<img height="1" width="1" style="display:none" src="https://www.facebook.com/tr?id=915327909015523&amp;ev=PageView&amp;noscript=1" target="_blank"> Skip to main content
You are the owner of this article.
You have permission to edit this article.
Edit

Council pushes off tax rate question in hopes that free cash can reduce the burden to residents

Paula King.jpg

Chief City Assessor Paula King presented the city's proposed 2022 financial year tax rate to the City Council Tuesday night. King said that while rising property values were increasing residents' property tax bills, the biggest driver was the city's levy.

PITTSFIELD — The City Council hopes to see whether free cash — leftover unrestricted money for last year’s budget — could once again lower tax rates for residents after several city councilors said that Mayor Linda Tyer’s proposed rate for the current financial year would be too much for their residents to handle.

The council voted 6-3 Tuesday night to table Tyer’s proposal to set the residential tax rate at $18.56 per $1,000 in assessed value and the commercial tax rate at $39.90 per $1,000 until the council’s next meeting, in hopes that the city’s free cash will be certified in the meantime.

The Tyer administration had hoped to get council approval on the rates that would allow the city to levy almost $94.7 million in tax dollars and help support the city’s $189 million budget.

But the administration quickly saw opposition to that request from Ward 2 Councilor Kevin Morandi, Ward 4 Councilor Chris Connell and Ward 5 Councilor Patrick Kavey, who said they’ve heard from many constituents that this bill would continue to price them out of the city.

Under the proposal the average single-family home — which increased in value from $203,901 to $222,073 in the last year — would see an increase of about $197 in annual property taxes.

The $197 increase represents about a 5 percent increase in the bill for the average single-family home — the most common property type in the city.

Kavey, Morandi and Connell were joined by future council members Charles Kronick and Karen Kalinowsky in calling for help for residents’s pocket books. The councilors said that inflation, rising gas and grocery prices and the economic challenges of the pandemic have eaten away at residents’ ability to take on more costs.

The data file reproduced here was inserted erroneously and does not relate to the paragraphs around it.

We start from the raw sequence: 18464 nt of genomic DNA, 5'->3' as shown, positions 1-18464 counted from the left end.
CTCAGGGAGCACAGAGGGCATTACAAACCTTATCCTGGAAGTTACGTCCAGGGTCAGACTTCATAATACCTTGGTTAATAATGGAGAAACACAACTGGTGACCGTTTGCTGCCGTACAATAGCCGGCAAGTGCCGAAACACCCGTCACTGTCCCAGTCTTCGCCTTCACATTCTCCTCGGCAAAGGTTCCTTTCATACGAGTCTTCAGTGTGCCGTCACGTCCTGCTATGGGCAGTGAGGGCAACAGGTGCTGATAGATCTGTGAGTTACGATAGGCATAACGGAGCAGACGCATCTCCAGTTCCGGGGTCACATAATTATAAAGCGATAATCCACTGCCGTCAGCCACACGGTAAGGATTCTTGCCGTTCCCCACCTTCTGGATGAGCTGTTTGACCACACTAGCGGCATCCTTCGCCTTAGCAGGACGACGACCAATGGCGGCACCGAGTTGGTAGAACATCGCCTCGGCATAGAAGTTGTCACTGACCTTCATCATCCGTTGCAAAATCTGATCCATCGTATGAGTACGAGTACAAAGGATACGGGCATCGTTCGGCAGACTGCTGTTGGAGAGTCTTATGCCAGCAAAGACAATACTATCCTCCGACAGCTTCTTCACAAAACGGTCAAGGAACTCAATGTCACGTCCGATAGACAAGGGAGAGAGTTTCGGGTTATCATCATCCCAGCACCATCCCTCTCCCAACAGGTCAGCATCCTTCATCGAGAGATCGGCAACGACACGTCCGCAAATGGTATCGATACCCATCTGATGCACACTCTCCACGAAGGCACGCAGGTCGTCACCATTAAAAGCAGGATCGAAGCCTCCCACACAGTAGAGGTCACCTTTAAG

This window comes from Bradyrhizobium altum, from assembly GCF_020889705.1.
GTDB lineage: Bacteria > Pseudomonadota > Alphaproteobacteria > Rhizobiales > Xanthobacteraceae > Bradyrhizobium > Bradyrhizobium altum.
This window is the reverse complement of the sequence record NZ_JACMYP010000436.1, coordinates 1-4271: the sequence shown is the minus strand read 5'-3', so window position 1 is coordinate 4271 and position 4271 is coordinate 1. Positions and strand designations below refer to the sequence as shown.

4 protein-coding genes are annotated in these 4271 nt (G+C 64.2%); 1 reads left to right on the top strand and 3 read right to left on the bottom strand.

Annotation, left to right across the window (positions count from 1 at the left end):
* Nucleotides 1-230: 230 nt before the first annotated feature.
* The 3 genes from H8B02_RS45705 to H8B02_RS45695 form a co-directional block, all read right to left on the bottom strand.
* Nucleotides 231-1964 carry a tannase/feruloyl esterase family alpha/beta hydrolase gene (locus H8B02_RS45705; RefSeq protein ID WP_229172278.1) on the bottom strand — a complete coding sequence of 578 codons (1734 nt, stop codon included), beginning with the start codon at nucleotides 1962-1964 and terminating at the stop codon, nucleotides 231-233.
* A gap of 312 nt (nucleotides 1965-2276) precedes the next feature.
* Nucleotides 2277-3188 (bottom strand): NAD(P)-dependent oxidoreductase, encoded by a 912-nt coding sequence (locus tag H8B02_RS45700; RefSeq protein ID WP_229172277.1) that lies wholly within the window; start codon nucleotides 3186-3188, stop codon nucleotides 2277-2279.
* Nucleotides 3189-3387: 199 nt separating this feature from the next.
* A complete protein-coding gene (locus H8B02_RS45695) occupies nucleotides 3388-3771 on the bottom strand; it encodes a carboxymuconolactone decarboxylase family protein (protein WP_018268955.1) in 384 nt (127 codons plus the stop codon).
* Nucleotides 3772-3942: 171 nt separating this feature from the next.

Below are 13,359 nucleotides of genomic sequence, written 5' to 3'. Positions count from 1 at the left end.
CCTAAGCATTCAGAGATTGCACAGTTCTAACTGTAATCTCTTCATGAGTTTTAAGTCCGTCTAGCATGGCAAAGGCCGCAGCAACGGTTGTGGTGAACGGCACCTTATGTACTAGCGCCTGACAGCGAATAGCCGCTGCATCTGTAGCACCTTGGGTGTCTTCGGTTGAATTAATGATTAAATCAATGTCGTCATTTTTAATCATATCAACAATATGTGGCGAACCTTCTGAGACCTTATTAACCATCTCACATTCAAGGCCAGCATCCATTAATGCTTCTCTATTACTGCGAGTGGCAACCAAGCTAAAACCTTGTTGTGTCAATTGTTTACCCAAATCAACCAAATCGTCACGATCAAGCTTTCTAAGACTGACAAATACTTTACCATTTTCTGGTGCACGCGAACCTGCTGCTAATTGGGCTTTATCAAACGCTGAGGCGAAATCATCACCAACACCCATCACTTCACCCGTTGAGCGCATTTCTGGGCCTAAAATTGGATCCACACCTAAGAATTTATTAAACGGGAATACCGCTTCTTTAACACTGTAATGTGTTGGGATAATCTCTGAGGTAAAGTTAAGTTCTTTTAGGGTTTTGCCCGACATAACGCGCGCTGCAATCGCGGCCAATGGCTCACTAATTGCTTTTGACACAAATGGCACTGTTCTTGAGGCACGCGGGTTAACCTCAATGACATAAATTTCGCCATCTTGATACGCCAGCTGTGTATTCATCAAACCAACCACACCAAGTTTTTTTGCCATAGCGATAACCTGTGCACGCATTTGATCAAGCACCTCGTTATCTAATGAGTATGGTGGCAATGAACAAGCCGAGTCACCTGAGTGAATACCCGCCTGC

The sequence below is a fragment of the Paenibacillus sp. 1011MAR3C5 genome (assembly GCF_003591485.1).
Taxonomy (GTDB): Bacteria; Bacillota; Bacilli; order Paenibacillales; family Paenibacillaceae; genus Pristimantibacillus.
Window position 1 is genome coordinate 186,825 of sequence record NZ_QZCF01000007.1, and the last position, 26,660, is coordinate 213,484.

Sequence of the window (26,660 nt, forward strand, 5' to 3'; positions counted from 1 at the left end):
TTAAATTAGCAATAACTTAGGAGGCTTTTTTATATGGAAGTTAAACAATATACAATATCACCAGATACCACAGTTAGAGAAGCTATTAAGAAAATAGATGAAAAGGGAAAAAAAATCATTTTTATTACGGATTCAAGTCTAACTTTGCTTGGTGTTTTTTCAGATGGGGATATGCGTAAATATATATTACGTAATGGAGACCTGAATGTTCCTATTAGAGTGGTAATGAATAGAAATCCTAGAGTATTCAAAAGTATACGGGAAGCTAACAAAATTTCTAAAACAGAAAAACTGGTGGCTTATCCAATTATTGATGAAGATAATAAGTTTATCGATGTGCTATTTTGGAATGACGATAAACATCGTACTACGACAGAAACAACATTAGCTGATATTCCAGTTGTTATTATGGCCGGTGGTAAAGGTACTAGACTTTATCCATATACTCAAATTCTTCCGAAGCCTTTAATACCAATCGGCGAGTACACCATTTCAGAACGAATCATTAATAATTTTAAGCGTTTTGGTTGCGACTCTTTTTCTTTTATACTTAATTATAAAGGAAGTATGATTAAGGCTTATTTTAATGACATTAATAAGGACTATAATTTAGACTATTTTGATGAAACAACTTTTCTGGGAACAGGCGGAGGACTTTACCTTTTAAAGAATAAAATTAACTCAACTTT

“I have residents that say they’re getting priced our and residents that on fixed incomes,” Kavey said. “I want to continue to see young professionals move in, continue to see young families move in but I also don’t want to price out the people who have lived here for 40 years.”

Ward 7 Councilor Anthony Maffuccio asked Finance Director Matt Kerwood and Chief City Assessor Paula King to calculate what tax bills would look like for the average single family home in Pittsfield if the city used $1 million in free cash towards the city’s levy needs.

The council has used this move before, voting in late 2019 to allocate $1 million in free cash to reduce bill increases.

After a 15-minute recess in the council meeting for Kerwood and King to run the numbers, the council was told that if the city allocated $1 million in free cash toward the levy need then the average single-family home property bill would increase about $152 instead of $197 — an increase of 3.88 percent.

The annual tax bill for a single-family homeowner would still come in around $4,077.

For the median commercial property in the city — which has been valued at $190,650 — the tax bill would decrease about $40 over last year’s bill.

Kerwood estimated that the city has about $3.3 million in free cash. He advised against using that money to cover a portion of city taxes, saying he felt it would hurt the city in the long-run.

“We’re going to find ourselves in a cycle where as [property] values continue to rise and the [tax] rate continues to go down we’re going to see a series of increases,” Kerwood said. “I don’t think it’s appropriate to continue to subsidize that by throwing free cash at this when we get to the tax classification hearing process.”

Kerwood told the council that either way, they couldn’t vote to use the city’s free cash in this way until it’s been certified by the state’s Division of Labor Services. He told the council he had no idea when the certification might occur.

Meg Britton-Mehlisch can be reached at mbritton@berkshireeagle.com or

413-496-6149.

Subscribe to The Berkshire Eagle newsletters

Get up-to-the-minute news sent straight to your device.

Topics

all